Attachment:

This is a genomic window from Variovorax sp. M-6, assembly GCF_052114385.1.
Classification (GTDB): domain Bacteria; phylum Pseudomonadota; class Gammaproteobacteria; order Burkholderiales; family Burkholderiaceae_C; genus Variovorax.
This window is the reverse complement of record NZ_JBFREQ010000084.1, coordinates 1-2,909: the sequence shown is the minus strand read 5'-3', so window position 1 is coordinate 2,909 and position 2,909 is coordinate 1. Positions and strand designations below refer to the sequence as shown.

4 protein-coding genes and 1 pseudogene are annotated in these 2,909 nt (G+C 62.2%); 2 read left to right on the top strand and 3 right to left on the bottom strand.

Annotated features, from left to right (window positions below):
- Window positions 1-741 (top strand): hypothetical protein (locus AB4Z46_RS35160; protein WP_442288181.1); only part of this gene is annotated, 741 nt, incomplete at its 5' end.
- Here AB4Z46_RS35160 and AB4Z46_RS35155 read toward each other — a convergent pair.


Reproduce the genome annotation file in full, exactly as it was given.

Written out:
This is a genomic window from Variovorax sp. M-6, assembly GCF_052114385.1.
Classification (GTDB): domain Bacteria; phylum Pseudomonadota; class Gammaproteobacteria; order Burkholderiales; family Burkholderiaceae_C; genus Variovorax.
This window is the reverse complement of record NZ_JBFREQ010000084.1, coordinates 1-2,909: the sequence shown is the minus strand read 5'-3', so window position 1 is coordinate 2,909 and position 2,909 is coordinate 1. Positions and strand designations below refer to the sequence as shown.

4 protein-coding genes and 1 pseudogene are annotated in these 2,909 nt (G+C 62.2%); 2 read left to right on the top strand and 3 right to left on the bottom strand.

Annotated features, from left to right (window positions below):
- Window positions 1-741 (top strand): hypothetical protein (locus AB4Z46_RS35160; protein WP_442288181.1); only part of this gene is annotated, 741 nt, incomplete at its 5' end.
- Here AB4Z46_RS35160 and AB4Z46_RS35155 read toward each other — a convergent pair.